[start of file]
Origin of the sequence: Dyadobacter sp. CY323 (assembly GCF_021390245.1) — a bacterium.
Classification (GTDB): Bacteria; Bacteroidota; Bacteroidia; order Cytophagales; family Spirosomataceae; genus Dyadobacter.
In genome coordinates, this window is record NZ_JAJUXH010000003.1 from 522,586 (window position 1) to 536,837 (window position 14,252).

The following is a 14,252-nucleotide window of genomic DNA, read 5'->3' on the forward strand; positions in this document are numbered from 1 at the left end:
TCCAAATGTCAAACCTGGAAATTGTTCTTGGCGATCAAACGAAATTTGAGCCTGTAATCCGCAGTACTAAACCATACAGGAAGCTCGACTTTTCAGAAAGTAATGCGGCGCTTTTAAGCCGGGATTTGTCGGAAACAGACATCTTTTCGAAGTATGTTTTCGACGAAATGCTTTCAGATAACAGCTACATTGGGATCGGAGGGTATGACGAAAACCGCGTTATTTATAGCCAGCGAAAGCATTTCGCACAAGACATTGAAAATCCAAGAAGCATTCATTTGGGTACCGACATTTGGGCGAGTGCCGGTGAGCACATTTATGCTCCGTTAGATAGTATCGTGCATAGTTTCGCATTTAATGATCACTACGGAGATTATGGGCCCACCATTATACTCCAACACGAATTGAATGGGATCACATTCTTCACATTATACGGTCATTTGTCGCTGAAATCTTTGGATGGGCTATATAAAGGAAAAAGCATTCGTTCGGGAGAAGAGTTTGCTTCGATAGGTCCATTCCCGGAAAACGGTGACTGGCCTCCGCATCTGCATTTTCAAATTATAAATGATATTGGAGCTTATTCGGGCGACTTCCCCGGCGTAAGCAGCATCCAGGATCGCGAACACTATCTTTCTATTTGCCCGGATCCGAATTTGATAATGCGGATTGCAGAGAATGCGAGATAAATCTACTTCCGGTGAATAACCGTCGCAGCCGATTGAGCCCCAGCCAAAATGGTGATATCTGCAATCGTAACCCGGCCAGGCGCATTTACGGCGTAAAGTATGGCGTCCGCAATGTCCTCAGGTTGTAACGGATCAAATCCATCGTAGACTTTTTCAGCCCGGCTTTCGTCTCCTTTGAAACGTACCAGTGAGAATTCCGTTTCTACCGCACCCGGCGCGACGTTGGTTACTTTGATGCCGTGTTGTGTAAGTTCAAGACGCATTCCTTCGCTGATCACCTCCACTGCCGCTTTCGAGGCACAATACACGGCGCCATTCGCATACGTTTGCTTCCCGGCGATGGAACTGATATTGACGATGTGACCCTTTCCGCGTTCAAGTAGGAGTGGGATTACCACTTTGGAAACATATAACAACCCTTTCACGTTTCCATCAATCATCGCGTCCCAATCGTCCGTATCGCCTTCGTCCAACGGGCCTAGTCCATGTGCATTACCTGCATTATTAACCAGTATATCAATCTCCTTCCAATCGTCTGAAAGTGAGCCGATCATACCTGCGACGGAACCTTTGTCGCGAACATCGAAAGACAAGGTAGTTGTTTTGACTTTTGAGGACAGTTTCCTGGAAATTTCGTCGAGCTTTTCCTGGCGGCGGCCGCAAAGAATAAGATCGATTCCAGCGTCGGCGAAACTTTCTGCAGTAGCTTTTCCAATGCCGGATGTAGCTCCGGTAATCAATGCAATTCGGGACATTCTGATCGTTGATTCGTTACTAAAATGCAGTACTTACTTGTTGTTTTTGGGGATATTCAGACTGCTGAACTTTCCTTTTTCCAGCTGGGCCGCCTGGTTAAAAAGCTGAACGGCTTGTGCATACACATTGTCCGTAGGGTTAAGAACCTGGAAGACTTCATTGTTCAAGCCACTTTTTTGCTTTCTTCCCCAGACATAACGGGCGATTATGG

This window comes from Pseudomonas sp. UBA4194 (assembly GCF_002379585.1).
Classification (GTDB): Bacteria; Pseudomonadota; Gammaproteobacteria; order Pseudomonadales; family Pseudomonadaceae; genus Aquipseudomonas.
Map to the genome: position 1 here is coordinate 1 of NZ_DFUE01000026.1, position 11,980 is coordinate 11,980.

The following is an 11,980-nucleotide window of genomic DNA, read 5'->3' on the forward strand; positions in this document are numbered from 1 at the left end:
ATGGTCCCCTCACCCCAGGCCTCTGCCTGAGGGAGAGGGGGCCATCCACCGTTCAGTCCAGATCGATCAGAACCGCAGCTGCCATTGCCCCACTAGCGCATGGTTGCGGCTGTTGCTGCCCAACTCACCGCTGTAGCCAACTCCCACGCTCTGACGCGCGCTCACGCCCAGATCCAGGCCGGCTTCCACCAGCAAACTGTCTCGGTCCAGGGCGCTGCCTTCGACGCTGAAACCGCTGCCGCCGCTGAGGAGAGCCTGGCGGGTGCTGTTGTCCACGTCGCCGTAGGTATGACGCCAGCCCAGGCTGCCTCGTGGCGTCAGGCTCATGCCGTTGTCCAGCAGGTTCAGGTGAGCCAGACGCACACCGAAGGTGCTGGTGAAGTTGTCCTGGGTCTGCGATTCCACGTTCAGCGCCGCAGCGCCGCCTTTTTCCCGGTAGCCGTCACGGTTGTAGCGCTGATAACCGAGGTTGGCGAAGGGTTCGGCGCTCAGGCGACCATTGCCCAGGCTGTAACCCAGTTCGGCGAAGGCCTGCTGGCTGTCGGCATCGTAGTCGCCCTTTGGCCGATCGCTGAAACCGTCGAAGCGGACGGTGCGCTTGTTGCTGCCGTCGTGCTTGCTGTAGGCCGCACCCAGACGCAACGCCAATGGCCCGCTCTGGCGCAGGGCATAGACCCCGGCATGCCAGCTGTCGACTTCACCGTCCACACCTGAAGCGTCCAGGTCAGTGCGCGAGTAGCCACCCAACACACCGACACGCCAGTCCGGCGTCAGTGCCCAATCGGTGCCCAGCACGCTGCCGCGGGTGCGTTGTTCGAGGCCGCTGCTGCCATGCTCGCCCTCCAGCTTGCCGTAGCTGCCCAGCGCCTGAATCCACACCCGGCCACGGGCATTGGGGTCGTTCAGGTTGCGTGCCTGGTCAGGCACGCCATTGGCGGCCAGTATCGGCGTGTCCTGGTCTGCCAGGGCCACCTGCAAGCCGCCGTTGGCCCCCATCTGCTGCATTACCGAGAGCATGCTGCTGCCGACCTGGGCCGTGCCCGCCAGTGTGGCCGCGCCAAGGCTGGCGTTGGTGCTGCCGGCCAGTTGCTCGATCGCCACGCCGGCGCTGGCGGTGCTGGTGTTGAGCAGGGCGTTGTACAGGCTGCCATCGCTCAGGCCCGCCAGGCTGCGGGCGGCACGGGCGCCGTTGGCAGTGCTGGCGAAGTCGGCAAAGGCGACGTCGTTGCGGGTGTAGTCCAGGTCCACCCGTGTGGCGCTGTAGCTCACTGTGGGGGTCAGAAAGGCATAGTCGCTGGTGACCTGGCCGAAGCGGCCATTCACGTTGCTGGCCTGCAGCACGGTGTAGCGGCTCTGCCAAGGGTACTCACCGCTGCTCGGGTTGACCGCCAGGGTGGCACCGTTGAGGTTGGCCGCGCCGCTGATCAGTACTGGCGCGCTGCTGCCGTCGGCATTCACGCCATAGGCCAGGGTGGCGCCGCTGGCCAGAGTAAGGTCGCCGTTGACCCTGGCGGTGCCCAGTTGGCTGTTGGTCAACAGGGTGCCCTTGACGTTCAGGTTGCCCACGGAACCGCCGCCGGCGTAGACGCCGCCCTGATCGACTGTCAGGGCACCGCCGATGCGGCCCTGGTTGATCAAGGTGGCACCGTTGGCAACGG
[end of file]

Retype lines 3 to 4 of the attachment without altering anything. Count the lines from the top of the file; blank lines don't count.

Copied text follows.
In genome coordinates, this window is record NZ_JAJUXH010000003.1 from 522,586 (window position 1) to 536,837 (window position 14,252).

The following is a 14,252-nucleotide window of genomic DNA, read 5'->3' on the forward strand; positions in this document are numbered from 1 at the left end: